Tokyo 24-ku seems to be going for a pattern of having an episode full of action as the boys attempt to prevent some disaster followed by an episode of contemplation, decision making and a few titbits of conspiracy thrown in for good measure. Though I’m not entirely sure why I keep thinking of the main characters as ‘boys’ when they are all graduated from high-school but potentially it is because the overall tone here feels like they could be middle-schoolers at times.
Actually, as much as I have enjoyed what Tokyo 24-ku has delivered so far, I must admit the three boys at the heart of it, RBG themselves, feel kind of out of place for the underlying issues and larger scale political manoeuvring that seem to be going on. Even with Kouki’s connection to law enforcement through his internship as well as his father’s position giving him access to information he should have, it really doesn’t help the group feel like they have a place in the events actually going on and yet there they are in the centre of everything.
I wonder if that will fade as the story goes on or whether this is just the result of some adolescent wish fulfilment where of course the problems must be solved by the innovative younger generation and people in older established positions must either be irrelevant, useless, or actually the cause of the problem.
Tokyo 24-ku continues to be interesting but isn’t really able to carry some of the dramatic themes it seems to be introducing.
For episode 4 of Tokyo 24-ku we dive right into the funeral of the teacher, Kaba who died in the botched attempt at rescuing people from the tornado, and see the characters once again mourning the loss of someone they cared for as well as understanding their own sense of failure. Kouki and Ran aren’t taking it quite as hard as Shuuta but that is because they are each continuing to fight injustices in their own ways day to day.
Ran continues his street art campaign and even begins a series devoted to Kaba to remember his life even if only briefly before someone paints over his work. Kouki has thrown himself into the investigation as an intern and has buried himself under paperwork. It is only really Shuuta who as no real direction as helping his parents in the bakery is nice and all but doesn’t give his inner desire to be a hero an outlet, and like with the disaster that killed Asumi, Shuuta’s confidence has taken a major hit with the death of his former teacher.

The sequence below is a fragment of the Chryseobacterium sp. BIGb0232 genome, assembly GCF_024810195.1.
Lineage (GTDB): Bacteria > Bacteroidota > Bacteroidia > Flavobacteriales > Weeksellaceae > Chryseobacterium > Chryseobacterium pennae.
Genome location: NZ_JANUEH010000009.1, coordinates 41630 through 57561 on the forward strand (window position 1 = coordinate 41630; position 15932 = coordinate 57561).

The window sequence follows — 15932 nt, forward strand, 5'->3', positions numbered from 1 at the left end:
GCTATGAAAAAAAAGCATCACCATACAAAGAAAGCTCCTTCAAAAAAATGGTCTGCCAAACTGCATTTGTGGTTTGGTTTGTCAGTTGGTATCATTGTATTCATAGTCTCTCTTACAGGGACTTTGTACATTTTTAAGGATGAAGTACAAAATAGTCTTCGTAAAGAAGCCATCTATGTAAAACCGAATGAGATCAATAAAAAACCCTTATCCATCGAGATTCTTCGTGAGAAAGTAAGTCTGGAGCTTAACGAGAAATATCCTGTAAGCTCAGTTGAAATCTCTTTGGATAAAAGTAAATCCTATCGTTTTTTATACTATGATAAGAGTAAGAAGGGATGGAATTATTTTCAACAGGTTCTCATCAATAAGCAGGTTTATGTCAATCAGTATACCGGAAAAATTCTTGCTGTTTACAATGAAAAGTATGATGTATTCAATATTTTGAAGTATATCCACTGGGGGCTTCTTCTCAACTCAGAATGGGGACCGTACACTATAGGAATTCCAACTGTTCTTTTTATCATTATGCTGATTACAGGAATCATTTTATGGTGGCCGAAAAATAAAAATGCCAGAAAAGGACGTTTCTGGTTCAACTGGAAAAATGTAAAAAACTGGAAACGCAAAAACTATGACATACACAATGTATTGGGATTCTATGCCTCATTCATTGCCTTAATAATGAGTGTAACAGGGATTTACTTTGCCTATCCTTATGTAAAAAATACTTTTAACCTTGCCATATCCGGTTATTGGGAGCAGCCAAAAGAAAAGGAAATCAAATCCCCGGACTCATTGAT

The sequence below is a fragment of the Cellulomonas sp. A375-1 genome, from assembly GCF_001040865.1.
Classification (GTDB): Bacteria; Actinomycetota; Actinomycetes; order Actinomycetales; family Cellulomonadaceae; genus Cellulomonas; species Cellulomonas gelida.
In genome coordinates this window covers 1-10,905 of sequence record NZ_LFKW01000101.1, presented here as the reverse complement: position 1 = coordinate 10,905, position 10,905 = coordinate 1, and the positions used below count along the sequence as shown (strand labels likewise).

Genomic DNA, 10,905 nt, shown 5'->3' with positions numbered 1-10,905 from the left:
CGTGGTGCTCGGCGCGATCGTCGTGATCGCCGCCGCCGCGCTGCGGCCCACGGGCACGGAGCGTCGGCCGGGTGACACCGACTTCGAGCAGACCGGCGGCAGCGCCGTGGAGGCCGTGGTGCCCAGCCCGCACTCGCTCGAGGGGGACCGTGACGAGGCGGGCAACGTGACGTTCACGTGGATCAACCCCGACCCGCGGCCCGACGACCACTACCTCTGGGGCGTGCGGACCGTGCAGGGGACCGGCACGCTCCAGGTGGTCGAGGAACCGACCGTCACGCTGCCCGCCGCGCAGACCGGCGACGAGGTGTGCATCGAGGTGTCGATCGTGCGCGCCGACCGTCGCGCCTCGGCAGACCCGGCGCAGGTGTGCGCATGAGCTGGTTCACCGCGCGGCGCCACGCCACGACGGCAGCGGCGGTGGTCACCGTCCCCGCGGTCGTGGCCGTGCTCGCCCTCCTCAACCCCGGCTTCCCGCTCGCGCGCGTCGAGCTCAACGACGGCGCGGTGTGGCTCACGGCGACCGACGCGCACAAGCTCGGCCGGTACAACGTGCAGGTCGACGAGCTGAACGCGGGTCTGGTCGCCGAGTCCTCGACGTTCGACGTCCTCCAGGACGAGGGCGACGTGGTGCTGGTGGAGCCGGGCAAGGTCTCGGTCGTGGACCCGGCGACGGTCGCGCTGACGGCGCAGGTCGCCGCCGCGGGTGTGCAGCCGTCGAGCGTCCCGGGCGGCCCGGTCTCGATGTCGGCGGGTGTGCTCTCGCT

However I was wrong in my prediction last week when I suggested that Kozue wouldn’t leave her house again after the tragedy. Instead she instigates most of the second act when Shuuta spies her walking around alone at night and follows her only to lose her in shanty-town. During the course of his search for her he gets caught up in a drug bust that Kouki is a part of and then runs into Ran who uses his network to locate her. Turns out, despite all the half-hints that maybe she’s into drugs or something shady, Kozue is actually just looking for the art that is appearing around town remembering Kaba.
While the boys of Tokyo 24-ku are involved in this there’s also some background noise. We know the drug D is spreading and causing violent incidents and there’s also the mysterious hacking incident that took place after the tornado. Throw in the desire of some of the higher ups to ‘redevelop’ the 24th ward including the building of a casino, and there’s more than enough intrigue going on.
After a relatively quiet and reflecting episode, Tokyo 24-ku does give the boys another phone call from Asumi only this time the message is very personal for Ran. The choice, take out a terrorist before he denotates a bomb or let a boat full of wealthy people die. Only, unlike the last two questions, this one seems like it isn’t as time pressed and it also seems like there are plenty of other options. I guess we’ll have to see how it plays out in episode 5.
Images from: Tokyo 24-ku. Dir N Tsuda. Cloverworks. 2022
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